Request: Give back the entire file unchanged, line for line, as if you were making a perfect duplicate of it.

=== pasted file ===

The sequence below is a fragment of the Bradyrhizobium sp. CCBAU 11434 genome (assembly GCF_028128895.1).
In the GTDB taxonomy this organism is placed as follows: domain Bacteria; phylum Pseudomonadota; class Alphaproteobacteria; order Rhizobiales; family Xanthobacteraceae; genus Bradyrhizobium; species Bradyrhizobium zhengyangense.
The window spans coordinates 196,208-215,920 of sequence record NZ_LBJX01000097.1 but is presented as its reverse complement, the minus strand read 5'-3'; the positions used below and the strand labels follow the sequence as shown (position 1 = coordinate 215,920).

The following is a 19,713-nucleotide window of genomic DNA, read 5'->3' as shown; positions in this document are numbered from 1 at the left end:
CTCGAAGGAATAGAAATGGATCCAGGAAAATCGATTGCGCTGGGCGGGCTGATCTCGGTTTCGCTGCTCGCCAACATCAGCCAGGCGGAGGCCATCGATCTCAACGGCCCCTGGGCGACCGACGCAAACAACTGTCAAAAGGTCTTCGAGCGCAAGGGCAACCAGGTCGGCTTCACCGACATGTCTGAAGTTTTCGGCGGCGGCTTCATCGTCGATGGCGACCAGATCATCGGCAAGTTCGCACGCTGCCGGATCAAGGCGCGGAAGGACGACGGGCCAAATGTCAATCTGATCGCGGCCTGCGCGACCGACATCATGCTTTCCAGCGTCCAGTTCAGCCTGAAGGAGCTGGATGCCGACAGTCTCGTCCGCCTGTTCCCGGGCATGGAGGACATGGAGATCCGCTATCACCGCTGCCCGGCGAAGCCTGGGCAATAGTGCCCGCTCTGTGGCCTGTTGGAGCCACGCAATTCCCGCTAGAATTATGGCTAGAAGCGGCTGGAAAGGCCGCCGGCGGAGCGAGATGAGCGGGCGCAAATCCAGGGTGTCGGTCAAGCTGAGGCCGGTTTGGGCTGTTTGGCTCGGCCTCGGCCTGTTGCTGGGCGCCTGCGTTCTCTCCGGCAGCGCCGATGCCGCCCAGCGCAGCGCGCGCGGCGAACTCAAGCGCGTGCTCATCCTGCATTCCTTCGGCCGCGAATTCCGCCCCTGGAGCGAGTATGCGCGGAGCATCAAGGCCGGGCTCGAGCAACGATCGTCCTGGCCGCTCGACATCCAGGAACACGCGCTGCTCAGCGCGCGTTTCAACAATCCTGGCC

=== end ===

The sequence below is a fragment of the Bradyrhizobium sp. CCBAU 11434 genome (assembly GCF_028128895.1).
In the GTDB taxonomy this organism is placed as follows: domain Bacteria; phylum Pseudomonadota; class Alphaproteobacteria; order Rhizobiales; family Xanthobacteraceae; genus Bradyrhizobium; species Bradyrhizobium zhengyangense.
The window spans coordinates 196,208-215,920 of sequence record NZ_LBJX01000097.1 but is presented as its reverse complement, the minus strand read 5'-3'; the positions used below and the strand labels follow the sequence as shown (position 1 = coordinate 215,920).

The following is a 19,713-nucleotide window of genomic DNA, read 5'->3' as shown; positions in this document are numbered from 1 at the left end:
CTCGAAGGAATAGAAATGGATCCAGGAAAATCGATTGCGCTGGGCGGGCTGATCTCGGTTTCGCTGCTCGCCAACATCAGCCAGGCGGAGGCCATCGATCTCAACGGCCCCTGGGCGACCGACGCAAACAACTGTCAAAAGGTCTTCGAGCGCAAGGGCAACCAGGTCGGCTTCACCGACATGTCTGAAGTTTTCGGCGGCGGCTTCATCGTCGATGGCGACCAGATCATCGGCAAGTTCGCACGCTGCCGGATCAAGGCGCGGAAGGACGACGGGCCAAATGTCAATCTGATCGCGGCCTGCGCGACCGACATCATGCTTTCCAGCGTCCAGTTCAGCCTGAAGGAGCTGGATGCCGACAGTCTCGTCCGCCTGTTCCCGGGCATGGAGGACATGGAGATCCGCTATCACCGCTGCCCGGCGAAGCCTGGGCAATAGTGCCCGCTCTGTGGCCTGTTGGAGCCACGCAATTCCCGCTAGAATTATGGCTAGAAGCGGCTGGAAAGGCCGCCGGCGGAGCGAGATGAGCGGGCGCAAATCCAGGGTGTCGGTCAAGCTGAGGCCGGTTTGGGCTGTTTGGCTCGGCCTCGGCCTGTTGCTGGGCGCCTGCGTTCTCTCCGGCAGCGCCGATGCCGCCCAGCGCAGCGCGCGCGGCGAACTCAAGCGCGTGCTCATCCTGCATTCCTTCGGCCGCGAATTCCGCCCCTGGAGCGAGTATGCGCGGAGCATCAAGGCCGGGCTCGAGCAACGATCGTCCTGGCCGCTCGACATCCAGGAACACGCGCTGCTCAGCGCGCGTTTCAACAATCCTGGCC